Marston’s Oyster Stout Made with oysters, oyster shells or made just to be enjoyed with oysters?

Tasting: September 20, 2012
Style: Stout (Oyster)

Marston’s Oyster Stout

Marton\'s - Oyster Stout (c)2012 popsonhops

Oyster and stout have had a relationship since the 18th century. Oysters were the common man’s pub fare, so it wasn’t unusual to wash down a plate of the salty mollusks with the hearty roasted flavors of a stout. The two became linked like peanut butter and jelly. However, the origination of oyster stout is a little sketchy. Historians are unable to tell whether oysters were used in the brewing process or if it referred to a stout worthy to match with a plate of oysters. Regardless, brewers in the early 20th century did add whole oysters to their vats. The salty brine apparently aids in a crisp finish while the shells contribute calcium carbonate, which enhances bitterness and softens the texture. Today, there are a few stouts that are called oyster stouts and some don’t contain any oyster. This one from Marston’s is a little tricky. The brewery’s own web site says that this is not brewed with oysters. However, as you can plainly see, this label says that it is “brewed with oyster shells.” I guess someone complained about being misled.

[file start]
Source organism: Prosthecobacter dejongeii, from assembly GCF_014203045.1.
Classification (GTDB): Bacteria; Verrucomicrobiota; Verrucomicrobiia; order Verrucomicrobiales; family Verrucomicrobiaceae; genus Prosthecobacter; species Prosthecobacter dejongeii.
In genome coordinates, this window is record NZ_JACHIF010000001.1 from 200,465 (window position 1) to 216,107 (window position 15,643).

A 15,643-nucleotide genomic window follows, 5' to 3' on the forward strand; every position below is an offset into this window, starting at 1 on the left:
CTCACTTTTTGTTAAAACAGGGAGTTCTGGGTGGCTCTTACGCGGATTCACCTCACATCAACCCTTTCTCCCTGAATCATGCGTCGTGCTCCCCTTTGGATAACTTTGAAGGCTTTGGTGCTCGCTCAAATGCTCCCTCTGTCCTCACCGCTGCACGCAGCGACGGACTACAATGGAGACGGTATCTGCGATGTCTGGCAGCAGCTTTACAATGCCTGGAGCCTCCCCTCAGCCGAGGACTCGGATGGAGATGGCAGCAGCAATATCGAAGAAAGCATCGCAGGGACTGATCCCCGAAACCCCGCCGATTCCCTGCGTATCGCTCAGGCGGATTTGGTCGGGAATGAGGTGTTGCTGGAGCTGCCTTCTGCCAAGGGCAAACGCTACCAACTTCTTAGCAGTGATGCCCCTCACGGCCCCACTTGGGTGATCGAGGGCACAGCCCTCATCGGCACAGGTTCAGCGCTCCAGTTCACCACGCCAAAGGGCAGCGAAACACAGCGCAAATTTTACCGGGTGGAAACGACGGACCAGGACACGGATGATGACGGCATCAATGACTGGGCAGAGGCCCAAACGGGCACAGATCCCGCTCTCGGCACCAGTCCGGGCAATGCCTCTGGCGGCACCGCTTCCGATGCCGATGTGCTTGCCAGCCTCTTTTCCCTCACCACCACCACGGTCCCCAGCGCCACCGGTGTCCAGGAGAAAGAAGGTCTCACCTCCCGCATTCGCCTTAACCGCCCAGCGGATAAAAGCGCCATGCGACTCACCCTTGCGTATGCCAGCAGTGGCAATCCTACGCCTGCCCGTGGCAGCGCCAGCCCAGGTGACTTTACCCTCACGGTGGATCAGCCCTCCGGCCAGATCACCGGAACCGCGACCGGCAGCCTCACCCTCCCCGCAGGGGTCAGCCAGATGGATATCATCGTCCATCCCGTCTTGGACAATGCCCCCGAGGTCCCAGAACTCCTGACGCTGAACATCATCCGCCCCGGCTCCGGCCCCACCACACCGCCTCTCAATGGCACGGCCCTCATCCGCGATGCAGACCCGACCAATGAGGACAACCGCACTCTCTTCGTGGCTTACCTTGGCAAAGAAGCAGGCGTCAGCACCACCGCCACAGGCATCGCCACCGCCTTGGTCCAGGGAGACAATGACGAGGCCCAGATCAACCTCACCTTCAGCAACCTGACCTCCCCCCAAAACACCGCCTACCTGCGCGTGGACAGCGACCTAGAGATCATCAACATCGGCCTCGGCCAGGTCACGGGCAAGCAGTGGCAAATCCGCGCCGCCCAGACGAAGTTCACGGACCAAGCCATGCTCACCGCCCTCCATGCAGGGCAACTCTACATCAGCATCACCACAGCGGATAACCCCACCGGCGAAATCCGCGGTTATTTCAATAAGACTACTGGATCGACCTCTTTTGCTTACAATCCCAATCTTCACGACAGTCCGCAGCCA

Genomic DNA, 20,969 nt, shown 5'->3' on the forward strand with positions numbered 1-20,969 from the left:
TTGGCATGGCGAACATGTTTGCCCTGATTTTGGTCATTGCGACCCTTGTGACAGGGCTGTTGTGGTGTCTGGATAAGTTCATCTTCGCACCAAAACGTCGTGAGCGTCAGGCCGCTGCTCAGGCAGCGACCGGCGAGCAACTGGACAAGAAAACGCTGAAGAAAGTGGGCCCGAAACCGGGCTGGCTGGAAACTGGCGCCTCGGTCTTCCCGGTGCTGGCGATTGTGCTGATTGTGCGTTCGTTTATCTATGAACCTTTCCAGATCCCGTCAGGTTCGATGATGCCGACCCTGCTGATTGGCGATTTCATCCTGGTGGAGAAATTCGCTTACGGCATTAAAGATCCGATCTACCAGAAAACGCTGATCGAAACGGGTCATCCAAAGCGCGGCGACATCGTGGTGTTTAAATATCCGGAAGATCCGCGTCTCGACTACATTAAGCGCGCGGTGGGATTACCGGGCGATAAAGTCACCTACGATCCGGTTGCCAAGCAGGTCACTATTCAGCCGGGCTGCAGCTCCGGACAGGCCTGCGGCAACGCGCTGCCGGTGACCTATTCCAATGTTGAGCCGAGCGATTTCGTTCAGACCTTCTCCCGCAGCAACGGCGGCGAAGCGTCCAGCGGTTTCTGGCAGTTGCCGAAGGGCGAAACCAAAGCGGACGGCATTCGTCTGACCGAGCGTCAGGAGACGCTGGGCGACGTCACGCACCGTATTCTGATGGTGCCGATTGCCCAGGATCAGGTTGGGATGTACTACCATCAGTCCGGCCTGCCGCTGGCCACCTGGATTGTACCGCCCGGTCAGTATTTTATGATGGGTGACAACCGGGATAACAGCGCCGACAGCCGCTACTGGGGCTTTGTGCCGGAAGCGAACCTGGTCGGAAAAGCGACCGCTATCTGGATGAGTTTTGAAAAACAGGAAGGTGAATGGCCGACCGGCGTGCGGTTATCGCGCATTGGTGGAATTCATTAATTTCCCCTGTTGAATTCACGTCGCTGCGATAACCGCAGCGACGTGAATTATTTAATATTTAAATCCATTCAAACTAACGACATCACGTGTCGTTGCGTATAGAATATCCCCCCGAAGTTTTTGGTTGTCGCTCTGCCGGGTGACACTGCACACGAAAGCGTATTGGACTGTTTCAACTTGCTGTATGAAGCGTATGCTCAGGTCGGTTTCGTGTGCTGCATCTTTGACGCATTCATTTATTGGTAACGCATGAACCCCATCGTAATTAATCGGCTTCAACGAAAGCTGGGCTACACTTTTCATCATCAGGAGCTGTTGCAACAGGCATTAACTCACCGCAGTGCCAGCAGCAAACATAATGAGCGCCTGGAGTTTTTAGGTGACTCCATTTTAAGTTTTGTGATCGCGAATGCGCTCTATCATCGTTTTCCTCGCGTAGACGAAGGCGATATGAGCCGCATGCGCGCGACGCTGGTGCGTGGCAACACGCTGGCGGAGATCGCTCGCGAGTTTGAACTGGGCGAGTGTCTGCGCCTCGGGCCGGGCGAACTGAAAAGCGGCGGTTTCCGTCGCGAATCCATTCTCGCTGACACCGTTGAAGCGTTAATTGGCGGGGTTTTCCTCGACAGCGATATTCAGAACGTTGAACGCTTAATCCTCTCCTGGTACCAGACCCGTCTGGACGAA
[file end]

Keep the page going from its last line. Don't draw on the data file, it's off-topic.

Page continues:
I don’t have any oysters handy so, I’ll have to judge Marston’s Oyster Stout as a stand alone. Thinnish and really muted roasted flavors. There is a mineral flinty flavor but I’m certain that has nothing to do with the oysters. I’d call it an okay bridge stout or a gateway to bigger more complex stouts. This one is very average 75. Maybe I should have had some oysters with this one.

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